By Eric Schweibenz
On November 9, 2011, ALJ Thomas B. Pender issued Order Nos. 16 and 17 granting-in-part Complainant OSRAM AG’s (“OSRAM”) motions to compel Respondents to supplement interrogatory responses and produce documents in Certain Light-Emitting Diodes and Products Containing the Same (Inv. No. 337-TA-785).

According to Order No. 16, OSRAM sought an order compelling Respondents LG Electronics, Inc., LG Innotek Co., Ltd., LG Electronics U.S.A., Inc., and LG Innotek U.S.A., Inc. (collectively, “LG”) to supplement certain interrogatory responses, produce technical documents identified by OSRAM, and respond to certain document requests because LG “has neither provided substantive responses to OSRAM’s interrogatories seeking basic information, e.g., sales, distribution, and importation, nor produced the technical documents central to OSRAM’s infringement claims.”  LG opposed the motion, asserting that the breadth of OSRAM’s discovery requests are “staggering” (i.e., 120 claims from seven patents), that LG has already promised to provide responses, that LG has produced over 40,000 pages of documents to date, that OSRAM has not explained what discovery requests are deficient, and that OSRAM served overly broad requests, or requests not reasonably calculated to lead to the discovery of relevant evidence.  Having reviewed the parties’ motion papers, ALJ Pender ordered OSRAM to serve LG with “a simple, but thoughtful analysis, by interrogatory and document request, explaining why LG’s responses-to-date are deficient/absent and explaining what it is looking for,” and also to explain why what OSRAM is looking for will lead to the discovery of admissible evidence.  The ALJ ordered LG to specifically respond to OSRAM’s analysis and/or respond fully to OSRAM’s discovery requests, and to diligently provide supplemental discovery responses as required by the Commission’s rules.  With respect to OSRAM’s Interrogatory No. 20, ALJ Pender determined that LG need not comply “unless and until the unlikely event OSRAM can explain to my satisfaction how information regarding the internal allocation of income and expense for LED Products sold by LG can lead to the discovery of admissible evidence.”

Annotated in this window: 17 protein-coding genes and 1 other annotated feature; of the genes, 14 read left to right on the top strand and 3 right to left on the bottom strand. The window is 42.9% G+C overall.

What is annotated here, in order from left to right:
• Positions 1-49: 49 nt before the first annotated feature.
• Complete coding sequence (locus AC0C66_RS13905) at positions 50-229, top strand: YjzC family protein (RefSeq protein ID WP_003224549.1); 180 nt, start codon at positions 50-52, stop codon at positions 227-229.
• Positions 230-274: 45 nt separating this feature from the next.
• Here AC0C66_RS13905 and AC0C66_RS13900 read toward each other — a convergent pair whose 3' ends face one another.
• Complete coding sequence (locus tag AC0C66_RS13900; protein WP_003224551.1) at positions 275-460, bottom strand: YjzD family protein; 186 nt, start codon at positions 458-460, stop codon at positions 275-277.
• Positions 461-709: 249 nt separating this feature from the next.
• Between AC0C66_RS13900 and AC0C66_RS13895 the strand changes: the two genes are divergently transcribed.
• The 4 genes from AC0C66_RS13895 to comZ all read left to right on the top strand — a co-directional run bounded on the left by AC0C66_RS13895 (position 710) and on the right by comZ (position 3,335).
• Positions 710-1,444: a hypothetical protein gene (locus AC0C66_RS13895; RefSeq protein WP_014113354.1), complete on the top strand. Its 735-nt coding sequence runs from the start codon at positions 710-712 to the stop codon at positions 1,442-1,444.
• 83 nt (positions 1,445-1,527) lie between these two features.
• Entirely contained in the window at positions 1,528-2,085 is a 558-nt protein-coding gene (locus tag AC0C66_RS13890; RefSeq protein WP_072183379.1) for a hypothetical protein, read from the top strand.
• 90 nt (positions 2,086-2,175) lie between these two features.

According to Order No. 17, OSRAM sought an order compelling Respondents Samsung Electronics Co., Ltd. and Samsung Electronics America, Inc. (collectively, “Samsung”) to supplement certain interrogatory responses and produce technical documents concerning the accused Samsung products.  OSRAM argued that Samsung refused to comply with OSRAM’s discovery requests by asserting that the definitions associated with OSRAM’s interrogatories are overly broad, and by unilaterally interpreting the scope of the asserted claims to block discovery as to Samsung products.  Samsung countered that OSRAM wants to “take discovery on every LED ‘under the sun’” given the ubiquitous nature of LEDs and consumer electronics products.  ALJ Pender agreed with OSRAM, noting that the party promulgating a discovery request has the right to define its terms (provided the request is within the scope of the investigation and reasonably calculated to lead to the discovery of admissible evidence), and that a party who believes that certain matters are outside the scope of discovery may move for a protective order.  According to the Order, Samsung never sought a protective order, opting instead to practice “self-help” while providing only unsubstantiated assertions that OSRAM’s discovery requests are overly broad.  The ALJ also observed that the ubiquitous nature of LEDs appears to be precisely OSRAM’s point in the investigation, i.e., that Samsung has “massively infringed” through a wide variety of products.  ALJ Pender agreed with Samsung, however, that information concerning products supplied by licensed suppliers is not reasonably calculated to lead to the discovery of admissible evidence (because there can be no infringement as to products sold by Samsung that are licensed by OSRAM), and ordered that Samsung would not be required to identify such products unless OSRAM can explain why such information is relevant (e.g., if OSRAM can show that specific licensees are being used as a conduit by unlicensed suppliers of items covered by the asserted claims).